In this lecture and classroom discussion, Bowdoin Professor of English Peter Coviello covers the response of acclaimed northern writers to the Civil War.
Gary M. Pendy, Sr. Professor of Social Sciences and Professor of Government and Legal Studies at Bowdoin College Jean Yarbrough speaks with Professor of Government Paul Franco about her new book, “Theordore Roosevelt and the American Political Tradition.” In the book, Yarbrough provides a searching examination of TR’s political thought, especially in relation to the ideas of Washington, Hamilton, and Lincoln—the statesmen TR claimed most to admire, according to the University Press of Kansas.
Yarbrough teaches political philosophy and American Political Thought, and has twice received fellowships from the National Endowment for the Humanities. She is the author of “American Virtues: Thomas Jefferson on the Character of a Free People” and has edited “The Essential Jefferson.”
Aviva Briefel (left, Associate Professor of English and Film Studies) and Kristen Ghodsee (John S. Osterweis Associate Professor of Gender and Women’s Studies) sit down to talk about the movie The Hunger Games. Ghodsee and Briefel recently held a panel discussion on this topic with librarian Jeanne Madden of Falmouth Memorial Library, following a screening of the film in Smith Auditorium.
Janisse Ray is writer, naturalist and activist, and the author of four books of literary nonfiction and a collection of nature poetry. She is on the faculty of Chatham University’s low-residency MFA program and is a Woodrow Wilson Visiting Fellow. She holds an MFA from the University of Montana.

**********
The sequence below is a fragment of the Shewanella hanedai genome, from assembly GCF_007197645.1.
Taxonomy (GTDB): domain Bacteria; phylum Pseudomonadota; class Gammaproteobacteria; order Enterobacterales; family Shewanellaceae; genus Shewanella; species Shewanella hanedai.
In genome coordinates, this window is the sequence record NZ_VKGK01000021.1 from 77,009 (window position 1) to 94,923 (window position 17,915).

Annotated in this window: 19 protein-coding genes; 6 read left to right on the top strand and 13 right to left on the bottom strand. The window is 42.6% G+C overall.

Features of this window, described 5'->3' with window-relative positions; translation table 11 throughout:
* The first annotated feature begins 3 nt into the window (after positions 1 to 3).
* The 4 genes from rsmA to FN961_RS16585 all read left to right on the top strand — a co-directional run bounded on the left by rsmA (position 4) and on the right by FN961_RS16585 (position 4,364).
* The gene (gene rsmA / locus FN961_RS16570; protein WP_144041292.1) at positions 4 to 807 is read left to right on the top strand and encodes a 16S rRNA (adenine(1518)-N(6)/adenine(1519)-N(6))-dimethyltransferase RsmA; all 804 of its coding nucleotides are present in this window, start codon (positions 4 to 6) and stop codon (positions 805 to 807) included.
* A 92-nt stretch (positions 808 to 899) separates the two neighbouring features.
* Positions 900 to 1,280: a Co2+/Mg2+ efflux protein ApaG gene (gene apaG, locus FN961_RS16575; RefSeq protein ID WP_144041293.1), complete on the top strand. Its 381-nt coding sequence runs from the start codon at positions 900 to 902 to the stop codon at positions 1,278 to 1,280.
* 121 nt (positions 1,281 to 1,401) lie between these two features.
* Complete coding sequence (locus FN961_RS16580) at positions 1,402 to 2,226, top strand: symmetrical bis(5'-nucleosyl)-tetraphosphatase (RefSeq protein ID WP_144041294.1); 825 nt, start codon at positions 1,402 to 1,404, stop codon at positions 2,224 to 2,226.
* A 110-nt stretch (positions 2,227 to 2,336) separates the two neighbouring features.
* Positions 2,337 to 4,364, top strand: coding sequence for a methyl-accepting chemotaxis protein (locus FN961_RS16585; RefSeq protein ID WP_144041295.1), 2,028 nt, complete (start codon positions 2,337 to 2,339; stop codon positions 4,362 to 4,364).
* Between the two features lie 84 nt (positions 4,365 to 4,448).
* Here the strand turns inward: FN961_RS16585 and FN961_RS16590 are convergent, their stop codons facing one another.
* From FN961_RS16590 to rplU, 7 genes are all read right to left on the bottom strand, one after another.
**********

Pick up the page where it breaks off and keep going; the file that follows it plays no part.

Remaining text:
In her most recent book The Seed Underground: A Growing Revolution to Save Food, Ray writes about the renaissance of local food, farming, and place-based culinary traditions taking hold across the country and of something small, critically important, and profoundly at risk that is being overlooked in this local food resurgence: seeds. We are losing our seeds. Of the thousands of seed varieties available at the turn of the 20th century, 94 percent have been lost-forever.
The new book, Against Autonomy: Justifying Coercive Paternalism, by Assistant Professor of Philosophy Sarah Conly, has been described as “novel,” “illuminating,” and “provocative” in the New York Review of Books. The New York Times reaffirms that Conly’s book brings “serious philosophical discussion” to the debate on autonomy versus paternalism. Conly’s approach to her subject matter is particularly relevant in light of the uproar that erupted after Mayor Michael Bloomberg banned the sale of large sodas in New York City last year. Watch Associate Professor Philosophy Larry Simon interview Conly about her book and why she thinks paternalism is a reasonable government response to our bad decisions.